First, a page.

And finally, with generics :) This sorts lists of anything that implement `<` ``````func quicksort(var list: T[]) -> T[] { if list.count <= 1 { return list } let pivot = list.removeAtIndex(0) return quicksort(list.filter { \$0 <= pivot }) + [pivot] + quicksort(list.filter { \$0 > pivot }) } let list: Int[] = [1, -5, 9, 8, 110, 42, -70, 0, 3, 4, 5, 2, 2, 1, 0, 1] let sortedList = quicksort(list) let strings = ["a", "c", "d", "a", "e", "b", "a", "f", "e"] let sortedStrings = quicksort(strings) struct Vector: Comparable { var x: Double = 0.0, y: Double = 0.0 } func <(p: Vector, q: Vector) -> Bool { return p.x < q.x && p.y < q.y } func ==(p: Vector, q: Vector) -> Bool { return p.x == q.x && p.y == q.y } let vectors = [Vector(x: 1.0, y: 2.0), Vector(x: 0.0, y: 1.0)] let sortedVectors = quicksort(vectors) ``````

### harlanhaskins commented Jun 5, 2014

 Filtering makes this way less efficient. You're doing an `O(n)` operation through the list multiple times, which dramatically slows down execution. You can accomplish the same thing by using a switch statement and traversing the list one time. That way you cut down on list traversals. ```func quicksort(var list: T[]) -> T[] { if list.count <= 1 { return list } let pivot = list[0] var smallerList = T[]() var equalList = T[]() var biggerList = T[]() for x in list { switch x { case let x where x < pivot: smallerList.append(x) case let x where x == pivot: equalList.append(x) case let x where x > pivot: biggerList.append(x) default: break } } return quicksort(smallerList) + equalList + quicksort(biggerList) }``` Plus, if we maintain a list of equal values, then the complexity becomes `O(n * log(unique n's))`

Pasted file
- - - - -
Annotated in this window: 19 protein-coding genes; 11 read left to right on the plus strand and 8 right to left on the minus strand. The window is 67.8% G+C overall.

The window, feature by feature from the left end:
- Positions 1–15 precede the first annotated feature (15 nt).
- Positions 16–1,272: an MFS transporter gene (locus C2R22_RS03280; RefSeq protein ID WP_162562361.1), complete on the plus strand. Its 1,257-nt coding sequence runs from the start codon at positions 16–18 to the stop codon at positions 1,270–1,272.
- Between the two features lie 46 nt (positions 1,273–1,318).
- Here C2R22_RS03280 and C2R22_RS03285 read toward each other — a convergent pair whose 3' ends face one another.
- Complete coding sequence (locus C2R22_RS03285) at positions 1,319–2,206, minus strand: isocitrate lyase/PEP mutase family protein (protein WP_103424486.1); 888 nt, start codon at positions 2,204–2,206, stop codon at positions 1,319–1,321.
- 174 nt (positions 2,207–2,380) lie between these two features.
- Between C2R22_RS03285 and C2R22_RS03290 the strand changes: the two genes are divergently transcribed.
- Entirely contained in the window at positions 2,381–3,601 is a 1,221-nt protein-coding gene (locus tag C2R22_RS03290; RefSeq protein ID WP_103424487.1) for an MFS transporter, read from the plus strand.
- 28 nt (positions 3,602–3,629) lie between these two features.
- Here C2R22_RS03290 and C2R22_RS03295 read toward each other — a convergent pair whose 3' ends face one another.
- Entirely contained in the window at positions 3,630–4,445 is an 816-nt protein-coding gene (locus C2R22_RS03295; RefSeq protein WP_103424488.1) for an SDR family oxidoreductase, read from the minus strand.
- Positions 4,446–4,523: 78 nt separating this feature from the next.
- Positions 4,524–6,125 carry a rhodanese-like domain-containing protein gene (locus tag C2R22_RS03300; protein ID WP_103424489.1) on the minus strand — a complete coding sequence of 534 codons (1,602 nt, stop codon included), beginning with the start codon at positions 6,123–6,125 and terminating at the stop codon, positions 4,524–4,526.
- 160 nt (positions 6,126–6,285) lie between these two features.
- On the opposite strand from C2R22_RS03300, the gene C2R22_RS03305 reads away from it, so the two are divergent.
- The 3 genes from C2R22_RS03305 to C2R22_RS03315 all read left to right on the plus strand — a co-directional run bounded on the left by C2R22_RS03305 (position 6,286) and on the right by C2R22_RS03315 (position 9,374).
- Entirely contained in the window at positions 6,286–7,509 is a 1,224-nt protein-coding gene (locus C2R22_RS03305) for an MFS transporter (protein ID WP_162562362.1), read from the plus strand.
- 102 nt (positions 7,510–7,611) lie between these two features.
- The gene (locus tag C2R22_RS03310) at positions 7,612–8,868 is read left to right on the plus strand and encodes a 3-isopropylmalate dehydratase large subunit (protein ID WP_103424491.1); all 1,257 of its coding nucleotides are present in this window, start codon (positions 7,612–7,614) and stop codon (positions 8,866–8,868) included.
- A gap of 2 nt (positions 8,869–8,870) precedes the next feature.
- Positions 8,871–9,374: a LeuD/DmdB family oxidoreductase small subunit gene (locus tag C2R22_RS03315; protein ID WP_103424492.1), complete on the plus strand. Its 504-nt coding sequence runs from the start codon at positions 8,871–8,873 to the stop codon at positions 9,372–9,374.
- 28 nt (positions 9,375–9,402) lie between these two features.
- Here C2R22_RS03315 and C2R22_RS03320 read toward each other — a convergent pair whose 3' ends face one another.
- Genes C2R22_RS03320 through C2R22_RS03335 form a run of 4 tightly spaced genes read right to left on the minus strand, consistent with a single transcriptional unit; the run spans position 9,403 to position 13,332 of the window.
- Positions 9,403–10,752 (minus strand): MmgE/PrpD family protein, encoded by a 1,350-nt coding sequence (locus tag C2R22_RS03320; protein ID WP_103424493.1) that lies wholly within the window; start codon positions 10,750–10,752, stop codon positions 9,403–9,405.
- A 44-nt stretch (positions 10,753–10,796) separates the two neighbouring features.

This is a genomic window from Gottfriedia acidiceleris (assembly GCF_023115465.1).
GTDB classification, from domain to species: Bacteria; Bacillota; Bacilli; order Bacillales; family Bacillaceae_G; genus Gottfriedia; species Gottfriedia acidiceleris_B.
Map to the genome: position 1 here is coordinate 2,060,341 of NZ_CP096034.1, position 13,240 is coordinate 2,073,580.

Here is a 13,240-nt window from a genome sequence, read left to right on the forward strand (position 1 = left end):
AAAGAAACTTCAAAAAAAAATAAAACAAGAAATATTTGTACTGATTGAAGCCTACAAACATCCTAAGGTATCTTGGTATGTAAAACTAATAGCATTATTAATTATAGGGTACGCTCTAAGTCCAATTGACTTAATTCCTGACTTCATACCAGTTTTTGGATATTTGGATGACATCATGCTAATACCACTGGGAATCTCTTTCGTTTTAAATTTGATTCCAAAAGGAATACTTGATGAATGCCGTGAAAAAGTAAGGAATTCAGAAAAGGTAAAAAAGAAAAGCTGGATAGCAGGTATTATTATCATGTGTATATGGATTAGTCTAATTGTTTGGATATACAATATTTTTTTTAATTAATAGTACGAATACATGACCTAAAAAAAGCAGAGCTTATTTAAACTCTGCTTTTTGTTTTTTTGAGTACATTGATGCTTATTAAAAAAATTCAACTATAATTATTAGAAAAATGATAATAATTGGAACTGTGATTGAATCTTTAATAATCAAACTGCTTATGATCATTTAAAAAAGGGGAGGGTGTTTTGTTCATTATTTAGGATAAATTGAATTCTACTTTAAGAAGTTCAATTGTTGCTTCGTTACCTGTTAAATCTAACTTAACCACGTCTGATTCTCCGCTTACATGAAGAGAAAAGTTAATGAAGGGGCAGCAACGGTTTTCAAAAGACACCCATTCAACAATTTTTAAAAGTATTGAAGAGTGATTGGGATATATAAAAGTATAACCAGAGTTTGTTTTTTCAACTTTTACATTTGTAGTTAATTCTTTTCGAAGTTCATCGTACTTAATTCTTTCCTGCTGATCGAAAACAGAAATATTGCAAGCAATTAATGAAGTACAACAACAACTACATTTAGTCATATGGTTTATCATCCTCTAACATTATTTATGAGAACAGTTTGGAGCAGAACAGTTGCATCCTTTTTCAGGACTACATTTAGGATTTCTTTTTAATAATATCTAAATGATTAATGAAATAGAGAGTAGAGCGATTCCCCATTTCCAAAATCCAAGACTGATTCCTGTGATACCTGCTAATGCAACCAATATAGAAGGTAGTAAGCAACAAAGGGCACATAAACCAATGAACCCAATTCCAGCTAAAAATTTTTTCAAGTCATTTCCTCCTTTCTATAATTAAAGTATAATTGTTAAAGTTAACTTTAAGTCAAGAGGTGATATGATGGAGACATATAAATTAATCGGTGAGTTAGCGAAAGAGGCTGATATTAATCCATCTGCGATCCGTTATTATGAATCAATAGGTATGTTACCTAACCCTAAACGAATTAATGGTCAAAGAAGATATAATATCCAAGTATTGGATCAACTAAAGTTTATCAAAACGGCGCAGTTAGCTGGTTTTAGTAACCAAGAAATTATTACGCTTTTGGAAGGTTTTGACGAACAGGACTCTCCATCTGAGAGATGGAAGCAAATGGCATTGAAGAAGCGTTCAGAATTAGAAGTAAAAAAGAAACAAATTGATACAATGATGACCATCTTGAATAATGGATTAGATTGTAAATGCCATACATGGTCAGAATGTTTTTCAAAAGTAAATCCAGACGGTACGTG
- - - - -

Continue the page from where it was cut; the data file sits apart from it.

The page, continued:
### jkleiser commented Jun 6, 2014

 Thanks for these nice examples! I wanted to see what kind of error messages I would get if I inserted a string item in the randomNumbers array, like var randomNumbers = [42, "x", 12, ...]. I then tried to run using 'xcrun swift -i quicksort.swift' or compile using 'xcrun swift quicksort.swift', but none of these gave me any response at all. I waited a few seconds, then typed Ctrl-C. I did the same with Flávio's and Harlan's versions. Maybe there are other ways to get a reasonable error message from Swift ...?

### vpdn commented Jun 6, 2014

 Tried to quantify @harlanhaskins's "dramatically": The overhead seems to be quite considerable, given a larger list of arcr4andom UInt32s. At 1M entries, the filter variant is roughly 26% slower (40.078sec vs 31.734sec), at 10M roughly 35% (456.69sec vs 337.18sec). For 1k entries, both implementations are in the tens of milliseconds.

### jkleiser commented Jun 10, 2014

 I tried a simpler example involving a bad array (string/number combination), like this one: `let myArr = [42, 12, "foo", 88]` `println("Hello Swift World ", myArr)` ... and when I do the `xcrun swift bad.swift` I get a proper error message: `error: cannot convert the expression's type 'Array' to type 'ArrayLiteralConvertible'` ... but when I do the same with Flávio's or Harlan's quicksort, I get no response at all, as far as I can see.

### m4rr commented Jul 4, 2014

 Just `quickSort(&a, 0..a.count)`

### WyattZhang commented Nov 16, 2014

 little bit improved with new swift grammar ```func partition(inout dataList: [Int], low: Int, high: Int) -> Int { var pivotPos = low var pivot = dataList[low] for var i = low + 1; i <= high; i++ { if dataList[i] < pivot && ++pivotPos != i { (dataList[pivotPos], dataList[i]) = (dataList[i], dataList[pivotPos]) } } (dataList[low], dataList[pivotPos]) = (dataList[pivotPos], dataList[low]) return pivotPos } func quickSort(inout dataList: [Int], left: Int, right: Int) { if left < right { var pivotPos = partition(&dataList, left, right) quickSort(&dataList, left, pivotPos - 1) quickSort(&dataList, pivotPos + 1, right) } } var dataList = [42, 12, 88, 62, 63, 56, 1, 77, 88, 97, 97, 20, 45, 91, 62, 2, 15, 31, 59, 5] quickSort(&dataList, 0, dataList.count - 1)```